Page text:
Not Only Are Energy Standards Changing, So Is the Process the Government Uses to Set Them
Over the next 15 months, the HVACR industry expects to see new rules drafted on the energy conservation standards and test procedures for 19 heating, cooling, and hot water products. The Department of Energy (DOE) has started, or is about to start, rulemakings on such common products as central air conditioners, residential non-weatherized natural gas furnaces, residential boilers, direct heating equipment, and many others.
While these new rules will increase the energy efficiency of the basic models available to consumers, they are also likely to increase the costs of those products.
The process of setting new standards and test procedures must prove that any increase is technologically feasible and economically justified, but also result in significant energy savings. The process should also be transparent and conducted in a way so stakeholders can participate and provide comments.
The definition of technologically feasible and economically justified can be somewhat subjective. For example, DOE’s analysis of the proposed 92% AFUE standard for residential non-weatherized natural gas furnaces will result in net costs for 31% of consumers in the South over the lifetime of a new furnace. With so many consumers facing potential harm, this suggests that “economically justified” is open to interpretation.
In the last year, a number of new standards have gone through an alternative process where stakeholders and DOE officials met multiple times over several months to collectively negotiate a new standard. These “negotiated rulemakings” provide an alternative to the typical notice and comment rulemaking process, which has become contentious and often resulted in legal challenges.
Over the last four years, several standards have been challenged in court. ACCA was involved in the lawsuit against the 2011 Direct Final Rule, setting regional standards for residential non-weatherized natural gas furnaces and central air conditioners. That case was resolved through a 2014 settlement requiring the DOE to withdraw and redo the standards for natural gas furnaces. ACCA has also been involved in a lawsuit challenging a 2014 Final Rule, setting energy conservation standards for Walk-in Coolers and Freezers.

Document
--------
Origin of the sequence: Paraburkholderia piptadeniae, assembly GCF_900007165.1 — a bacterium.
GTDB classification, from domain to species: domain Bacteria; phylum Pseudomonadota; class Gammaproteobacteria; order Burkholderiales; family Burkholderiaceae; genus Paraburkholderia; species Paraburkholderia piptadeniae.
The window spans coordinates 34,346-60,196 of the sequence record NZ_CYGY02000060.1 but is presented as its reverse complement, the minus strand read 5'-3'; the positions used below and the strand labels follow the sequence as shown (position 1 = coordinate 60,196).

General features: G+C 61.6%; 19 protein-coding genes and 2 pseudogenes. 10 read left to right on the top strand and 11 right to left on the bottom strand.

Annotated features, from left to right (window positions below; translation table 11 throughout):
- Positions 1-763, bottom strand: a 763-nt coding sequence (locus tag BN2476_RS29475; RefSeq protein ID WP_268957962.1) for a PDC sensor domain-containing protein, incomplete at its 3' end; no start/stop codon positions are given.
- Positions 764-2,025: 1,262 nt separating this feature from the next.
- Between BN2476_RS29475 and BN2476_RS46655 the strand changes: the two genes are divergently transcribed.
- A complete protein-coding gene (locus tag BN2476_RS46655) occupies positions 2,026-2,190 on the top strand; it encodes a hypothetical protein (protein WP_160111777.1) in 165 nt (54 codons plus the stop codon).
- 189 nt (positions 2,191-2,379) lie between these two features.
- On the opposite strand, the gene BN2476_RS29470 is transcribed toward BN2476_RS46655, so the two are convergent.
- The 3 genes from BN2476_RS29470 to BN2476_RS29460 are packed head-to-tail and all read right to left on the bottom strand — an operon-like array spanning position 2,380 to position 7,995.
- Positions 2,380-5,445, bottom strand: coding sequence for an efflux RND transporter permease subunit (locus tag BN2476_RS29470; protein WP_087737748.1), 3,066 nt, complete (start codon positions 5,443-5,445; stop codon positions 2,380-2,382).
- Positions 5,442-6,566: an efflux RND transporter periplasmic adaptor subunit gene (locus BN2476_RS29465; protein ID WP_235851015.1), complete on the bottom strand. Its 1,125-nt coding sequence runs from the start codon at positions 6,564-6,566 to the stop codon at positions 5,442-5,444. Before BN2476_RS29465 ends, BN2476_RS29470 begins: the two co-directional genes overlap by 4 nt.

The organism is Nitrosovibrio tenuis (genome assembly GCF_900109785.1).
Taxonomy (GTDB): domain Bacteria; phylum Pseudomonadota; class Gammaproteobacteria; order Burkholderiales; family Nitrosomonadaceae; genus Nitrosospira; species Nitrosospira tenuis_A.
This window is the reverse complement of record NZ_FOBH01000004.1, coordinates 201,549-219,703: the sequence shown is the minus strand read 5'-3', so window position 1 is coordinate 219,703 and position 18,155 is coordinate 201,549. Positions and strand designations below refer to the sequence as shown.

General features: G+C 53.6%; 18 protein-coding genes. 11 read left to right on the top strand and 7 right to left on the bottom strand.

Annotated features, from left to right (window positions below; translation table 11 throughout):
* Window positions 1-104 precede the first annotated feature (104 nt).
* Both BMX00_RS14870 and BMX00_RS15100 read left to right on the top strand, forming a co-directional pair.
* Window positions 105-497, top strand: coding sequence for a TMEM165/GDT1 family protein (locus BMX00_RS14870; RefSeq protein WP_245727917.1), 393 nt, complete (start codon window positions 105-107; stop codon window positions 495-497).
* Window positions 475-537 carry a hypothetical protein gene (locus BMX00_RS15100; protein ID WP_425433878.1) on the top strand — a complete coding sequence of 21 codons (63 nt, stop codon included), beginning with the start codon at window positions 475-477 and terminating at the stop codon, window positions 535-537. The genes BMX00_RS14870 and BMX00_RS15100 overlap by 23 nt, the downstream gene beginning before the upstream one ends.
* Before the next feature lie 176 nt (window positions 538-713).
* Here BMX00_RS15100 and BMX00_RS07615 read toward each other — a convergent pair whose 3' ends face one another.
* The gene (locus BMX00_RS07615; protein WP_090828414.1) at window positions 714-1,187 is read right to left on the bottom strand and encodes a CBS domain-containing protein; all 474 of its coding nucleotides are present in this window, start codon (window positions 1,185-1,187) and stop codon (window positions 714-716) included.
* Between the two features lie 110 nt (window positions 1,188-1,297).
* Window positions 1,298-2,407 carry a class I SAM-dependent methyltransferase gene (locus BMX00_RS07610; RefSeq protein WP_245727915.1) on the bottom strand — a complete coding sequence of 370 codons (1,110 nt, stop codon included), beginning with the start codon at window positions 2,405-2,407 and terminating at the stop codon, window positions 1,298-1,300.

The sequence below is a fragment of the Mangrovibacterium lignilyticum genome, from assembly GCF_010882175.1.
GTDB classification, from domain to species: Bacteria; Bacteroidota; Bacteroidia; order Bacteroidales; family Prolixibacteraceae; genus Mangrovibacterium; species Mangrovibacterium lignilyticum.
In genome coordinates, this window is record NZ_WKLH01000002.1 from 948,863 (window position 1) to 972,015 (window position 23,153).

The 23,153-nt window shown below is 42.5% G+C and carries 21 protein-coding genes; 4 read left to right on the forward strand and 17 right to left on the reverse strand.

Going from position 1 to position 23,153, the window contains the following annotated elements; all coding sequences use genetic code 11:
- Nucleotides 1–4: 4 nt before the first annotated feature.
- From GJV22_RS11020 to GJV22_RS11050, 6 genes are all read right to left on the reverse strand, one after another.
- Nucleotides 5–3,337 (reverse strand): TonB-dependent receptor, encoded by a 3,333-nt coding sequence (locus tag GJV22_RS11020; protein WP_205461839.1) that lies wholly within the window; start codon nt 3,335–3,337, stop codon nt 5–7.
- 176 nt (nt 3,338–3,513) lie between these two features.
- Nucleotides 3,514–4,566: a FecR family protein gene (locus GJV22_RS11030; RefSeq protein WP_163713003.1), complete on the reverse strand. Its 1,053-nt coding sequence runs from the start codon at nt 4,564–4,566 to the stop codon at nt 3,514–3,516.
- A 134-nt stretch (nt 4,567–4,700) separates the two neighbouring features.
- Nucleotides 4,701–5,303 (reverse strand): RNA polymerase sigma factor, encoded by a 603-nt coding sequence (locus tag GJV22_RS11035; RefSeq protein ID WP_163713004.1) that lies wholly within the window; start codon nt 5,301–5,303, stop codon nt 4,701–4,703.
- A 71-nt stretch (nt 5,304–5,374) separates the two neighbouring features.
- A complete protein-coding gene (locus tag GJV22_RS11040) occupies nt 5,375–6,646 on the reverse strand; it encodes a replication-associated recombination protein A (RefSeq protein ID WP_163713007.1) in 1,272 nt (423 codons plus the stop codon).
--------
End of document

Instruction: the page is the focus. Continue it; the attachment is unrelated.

By convening all relevant stakeholders, including DOE officials and their consultants from the national energy labs, the negotiators can accelerate a process that usually takes years, and is conducted behind closed doors. Negotiated rulemakings also allow stakeholders to look outside the scope of the standard, and find creative options to meet the goals of saving energy without negatively impacting industry.
You are likely to hear the word “ASRAC,” the acronym for the DOE’s Appliance Standards and Rulemaking Federal Advisory Committee a lot more. ASRAC is the formal committee established by the DOE in 2010 to deal with a backlog of unfinished rules and to deter backlash from industry and energy efficiency advocates when setting new energy use standards or test procedures. So far, ASRAC working groups have been used to set new standards or develop rules for commercial and industrial pumps, manufactured housing, regional standards enforcement, commercial HVAC, water heating, refrigeration certification, and residential central air conditioners and heat pumps. Rules drafted by negotiation may be more pragmatic and implemented at earlier dates than under a more traditional rulemaking process.
I predict that more regulations will be set using the ASRAC negotiated rulemaking process than the current “normal” rulemaking process over the next few years.
ASRAC working groups can be used to set standards, test procedures, or other regulatory needs. Last year I served on the working group convened to set the regional standards enforcement plan for split system and single package central air conditioners. We met for three months working to develop a consensus plan that is fair to contractors, and protects the interests of saving energy. This spring I served on the working group that negotiated new energy conservation standards for Commercial Warm Air Furnaces and Commercial Unitary Air Conditioners and Heat Pumps. These two working groups had very different charges. There’s a big difference between an enforcement plan and an energy conservation standard, but in both cases we were able to come to a consensus and report a recommendation to DOE for implementation that had contractor interests in mind.
Because the rules are developed in a deliberative method, all stakeholders have to familiarize themselves with aspects of the economic, technological, and regulatory analysis. The working group members are usually a good mix of individuals who can speak to the engineering, policy, or marketing impacts of new rules. Each stakeholder has a vote and the working group strives to achieve consensus on every item discussed. This alternative process has been successful so far, this is only the beginning.
With an extensive list of rulemakings on the horizon, this industry has to be prepared for a mad dash to January 2017. When the Obama Administration lost control of the Senate last year, it no longer had Congress to implement its energy and environmental agenda. Since Congress isn’t likely to pass an energy bill or any climate change legislation, the President has turned to the regulatory agencies to enact his agenda through regulation.
- Engagement in the Political Process Has Rewards - February 3, 2016
- Major Changes Coming to Clean Air Act Section 608 Rules - November 23, 2015
- Not Only Are Energy Standards Changing, So Is the Process the Government Uses to Set Them - August 21, 2015
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